Rajnikanth enjoys a solid mass following while of late, even as an actor, Kamal Haasan has not been doing justice to his status and his fans’ expectations. Somehow, the majority view is that, while other Southern politicians had their own ideals and decided to stay independent, Kamal Haasan is said to have started out on the wrong foot. He first met the chief of a political party presently in the Opposition, he then met the Delhi CM Arvind Kejriwal and, finally, while launching his political outfit, he made a comment on Saffron Terror that displeased those in a nationalistic mood. As for honesty and professionalism, something that he has been professing lately like all politicians tend to do, it does not behove him since he made some films from unacknowledged sources. His last Hindi film that I watched, Vishwaroopam (2013) was a direct lift from the Frederick Forsyth’s novel, The Afghan, that tells the tale of an American spy who takes the place of an AfghanTaliban prisoner languishing in an American jail. The spy penetrates a Taliban group as the released prisoner. There was no acknowledgement of the original writer or material at all and if it has happened once, it could have happened on previous occasions too. As for stars winning elections, while this does occur on a regular basis it is rare to see them being entrusted with serious responsibility like handling a ministry. The only one to have made the cut is Smriti Irani, who was once a TV artiste!
@ The Box Office
Ittefaq, when made in 1969, was a purely business decision. Newcomer Rajesh Khanna was obliged to act in the film as he was still serving his contract with United Producers, a group of seven high profile film producers, who had a tie up with the popular film magazine, Filmfare, and whose combined Talent Contest he had won.
Khanna was obliged toe the line for United Producers for a certain amount of time. Then, in September 1969 came his blockbuster, Aradhana, after a line-up of good but unsuccessful movies. Aradhana had super hit music and great performances. It proved to be a big hit and established Khanna as a new star.
Ittefaq was a film made out of compulsion by the BR Chopra banner. Their main project was on hold because of date issues. The banner, always willing to bet on gut instincts, saw a Gujarati play, Dhummas (Fog), and decided to fill up the idle time slots in their production plan. They decided to turn Dhummas into a quickie to be directed by Yash Chopra, the younger sibling of BR Chopra. The idea of making this film was as a stop-gap arrangement to keep the office roster running. The experiment paid off.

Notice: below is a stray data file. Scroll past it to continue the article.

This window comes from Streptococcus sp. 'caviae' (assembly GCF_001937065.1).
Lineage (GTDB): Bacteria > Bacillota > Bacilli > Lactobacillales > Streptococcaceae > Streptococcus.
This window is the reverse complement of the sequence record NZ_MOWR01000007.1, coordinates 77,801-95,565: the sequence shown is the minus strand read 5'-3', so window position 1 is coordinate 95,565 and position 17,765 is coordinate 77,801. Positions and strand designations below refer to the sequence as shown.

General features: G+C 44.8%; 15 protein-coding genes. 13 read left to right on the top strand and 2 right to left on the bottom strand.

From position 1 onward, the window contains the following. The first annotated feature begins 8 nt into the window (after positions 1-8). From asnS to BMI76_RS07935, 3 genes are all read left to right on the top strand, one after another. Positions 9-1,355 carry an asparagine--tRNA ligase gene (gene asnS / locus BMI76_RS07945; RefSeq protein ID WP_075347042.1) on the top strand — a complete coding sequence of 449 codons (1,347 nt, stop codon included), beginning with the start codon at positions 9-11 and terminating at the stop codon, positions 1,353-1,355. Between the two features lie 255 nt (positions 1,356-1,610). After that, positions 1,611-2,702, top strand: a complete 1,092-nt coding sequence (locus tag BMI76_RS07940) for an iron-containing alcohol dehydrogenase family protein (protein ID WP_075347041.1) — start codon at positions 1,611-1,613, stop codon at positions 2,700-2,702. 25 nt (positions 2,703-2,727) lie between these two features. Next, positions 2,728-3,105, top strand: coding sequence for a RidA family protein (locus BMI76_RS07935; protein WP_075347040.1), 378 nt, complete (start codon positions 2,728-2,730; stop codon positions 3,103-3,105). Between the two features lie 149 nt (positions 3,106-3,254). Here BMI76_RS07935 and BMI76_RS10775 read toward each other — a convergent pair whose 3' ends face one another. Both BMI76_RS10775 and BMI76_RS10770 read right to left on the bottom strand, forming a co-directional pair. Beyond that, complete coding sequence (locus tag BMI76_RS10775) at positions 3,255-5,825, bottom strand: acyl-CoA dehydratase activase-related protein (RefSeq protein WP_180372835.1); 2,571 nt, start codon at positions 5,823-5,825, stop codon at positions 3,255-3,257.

Ittefaq was released a month after Aradhana and Rajesh Khanna had already become a sensation by then. His popularity, combined with the credibility the BR Chopra banner enjoyed, worked well for the film. The gap filler production proved to be a success.
The original Ittefaq also starred Nanda who was kind of an in-house artiste for BR Films since her business was handled by C.V.K. Sastry, who also handled the production arrangements for the banner. The remaking of Ittefaq after 48 years could have passed had the makers not decided to change the narrative. Ittefaq, which opened with about Rs 3.5 crore, did better on Saturday and Sunday. But, that just about sums up the end of its free run as the new week starts. The film is reported to have collected about Rs 12.3 crore for the opening weekend and should close its week one at about Rs 24 crore.
*The other releases this week Ribbon, Ram Ratan Ribbon, Narayan and Kutumb, rate as disasters.
*Jia Aur Jia manages to collect just about Rs 80 lakh in its first week.
*Rukh collects about Rs 75 lakh in its first week.
*Golmaal Again proves to be the biggest hit of the year so far as it reigns supreme in its third week. The film which collected Rs 182.4 crore is expected to add another Rs 16 crore to take it close to Rs 200 crore mark at Rs 198 crore for three weeks.
*Secret Superstar has collected Rs 11.7 crore in its second week thus taking its two week total to Rs 52.45 crore. It is expected to add another 6 crore in its third week.
*Judwaa 2 adds about Rs 20 lakh in its fifth week to take its five week total to Rs 134.1 crore.